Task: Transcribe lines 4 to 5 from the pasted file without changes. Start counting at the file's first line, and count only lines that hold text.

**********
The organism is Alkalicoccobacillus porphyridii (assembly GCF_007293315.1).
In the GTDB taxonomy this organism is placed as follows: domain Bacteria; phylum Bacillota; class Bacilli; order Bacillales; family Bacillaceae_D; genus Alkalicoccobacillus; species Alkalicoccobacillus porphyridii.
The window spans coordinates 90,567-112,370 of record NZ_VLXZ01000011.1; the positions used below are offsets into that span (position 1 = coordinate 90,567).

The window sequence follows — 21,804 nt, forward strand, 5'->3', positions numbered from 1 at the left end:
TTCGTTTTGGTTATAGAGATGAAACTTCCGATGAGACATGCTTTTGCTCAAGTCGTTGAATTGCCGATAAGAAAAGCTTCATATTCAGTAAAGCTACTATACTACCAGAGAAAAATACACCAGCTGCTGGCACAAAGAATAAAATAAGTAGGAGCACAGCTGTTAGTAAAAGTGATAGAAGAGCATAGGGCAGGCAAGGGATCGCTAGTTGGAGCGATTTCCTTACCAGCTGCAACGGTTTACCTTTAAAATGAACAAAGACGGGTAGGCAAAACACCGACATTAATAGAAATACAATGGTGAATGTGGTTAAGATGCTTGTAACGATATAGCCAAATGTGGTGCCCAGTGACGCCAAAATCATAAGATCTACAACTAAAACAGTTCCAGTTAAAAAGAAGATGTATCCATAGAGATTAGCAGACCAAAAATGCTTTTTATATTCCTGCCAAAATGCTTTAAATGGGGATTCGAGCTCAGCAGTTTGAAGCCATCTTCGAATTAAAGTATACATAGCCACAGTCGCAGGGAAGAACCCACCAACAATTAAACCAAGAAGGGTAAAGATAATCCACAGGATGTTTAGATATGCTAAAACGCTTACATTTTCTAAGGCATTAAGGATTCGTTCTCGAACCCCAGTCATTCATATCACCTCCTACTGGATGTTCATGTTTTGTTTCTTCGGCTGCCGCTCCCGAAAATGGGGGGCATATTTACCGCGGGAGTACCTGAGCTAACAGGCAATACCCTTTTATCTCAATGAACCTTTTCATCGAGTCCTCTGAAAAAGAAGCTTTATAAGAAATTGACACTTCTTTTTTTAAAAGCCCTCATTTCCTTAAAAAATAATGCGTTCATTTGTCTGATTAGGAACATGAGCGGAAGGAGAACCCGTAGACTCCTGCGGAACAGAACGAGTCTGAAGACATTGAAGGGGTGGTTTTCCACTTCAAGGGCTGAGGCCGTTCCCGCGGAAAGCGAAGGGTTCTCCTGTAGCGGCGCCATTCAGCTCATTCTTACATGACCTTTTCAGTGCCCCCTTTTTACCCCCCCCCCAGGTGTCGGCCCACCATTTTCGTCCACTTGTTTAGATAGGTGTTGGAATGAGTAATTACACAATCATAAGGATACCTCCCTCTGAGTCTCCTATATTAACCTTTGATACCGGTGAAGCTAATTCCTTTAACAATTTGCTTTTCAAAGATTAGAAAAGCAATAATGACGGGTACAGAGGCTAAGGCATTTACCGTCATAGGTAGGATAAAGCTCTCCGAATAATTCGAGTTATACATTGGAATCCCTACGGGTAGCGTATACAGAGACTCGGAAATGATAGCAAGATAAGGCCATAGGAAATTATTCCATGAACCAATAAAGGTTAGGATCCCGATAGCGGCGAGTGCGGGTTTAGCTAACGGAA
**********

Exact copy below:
The window sequence follows — 21,804 nt, forward strand, 5'->3', positions numbered from 1 at the left end:
TTCGTTTTGGTTATAGAGATGAAACTTCCGATGAGACATGCTTTTGCTCAAGTCGTTGAATTGCCGATAAGAAAAGCTTCATATTCAGTAAAGCTACTATACTACCAGAGAAAAATACACCAGCTGCTGGCACAAAGAATAAAATAAGTAGGAGCACAGCTGTTAGTAAAAGTGATAGAAGAGCATAGGGCAGGCAAGGGATCGCTAGTTGGAGCGATTTCCTTACCAGCTGCAACGGTTTACCTTTAAAATGAACAAAGACGGGTAGGCAAAACACCGACATTAATAGAAATACAATGGTGAATGTGGTTAAGATGCTTGTAACGATATAGCCAAATGTGGTGCCCAGTGACGCCAAAATCATAAGATCTACAACTAAAACAGTTCCAGTTAAAAAGAAGATGTATCCATAGAGATTAGCAGACCAAAAATGCTTTTTATATTCCTGCCAAAATGCTTTAAATGGGGATTCGAGCTCAGCAGTTTGAAGCCATCTTCGAATTAAAGTATACATAGCCACAGTCGCAGGGAAGAACCCACCAACAATTAAACCAAGAAGGGTAAAGATAATCCACAGGATGTTTAGATATGCTAAAACGCTTACATTTTCTAAGGCATTAAGGATTCGTTCTCGAACCCCAGTCATTCATATCACCTCCTACTGGATGTTCATGTTTTGTTTCTTCGGCTGCCGCTCCCGAAAATGGGGGGCATATTTACCGCGGGAGTACCTGAGCTAACAGGCAATACCCTTTTATCTCAATGAACCTTTTCATCGAGTCCTCTGAAAAAGAAGCTTTATAAGAAATTGACACTTCTTTTTTTAAAAGCCCTCATTTCCTTAAAAAATAATGCGTTCATTTGTCTGATTAGGAACATGAGCGGAAGGAGAACCCGTAGACTCCTGCGGAACAGAACGAGTCTGAAGACATTGAAGGGGTGGTTTTCCACTTCAAGGGCTGAGGCCGTTCCCGCGGAAAGCGAAGGGTTCTCCTGTAGCGGCGCCATTCAGCTCATTCTTACATGACCTTTTCAGTGCCCCCTTTTTACCCCCCCCCCAGGTGTCGGCCCACCATTTTCGTCCACTTGTTTAGATAGGTGTTGGAATGAGTAATTACACAATCATAAGGATACCTCCCTCTGAGTCTCCTATATTAACCTTTGATACCGGTGAAGCTAATTCCTTTAACAATTTGCTTTTCAAAGATTAGAAAAGCAATAATGACGGGTACAGAGGCTAAGGCATTTACCGTCATAGGTAGGATAAAGCTCTCCGAATAATTCGAGTTATACATTGGAATCCCTACGGGTAGCGTATACAGAGACTCGGAAATGATAGCAAGATAAGGCCATAGGAAATTATTCCATGAACCAATAAAGGTTAGGATCCCGATAGCGGCGAGTGCGGGTTTAGCTAACGGAA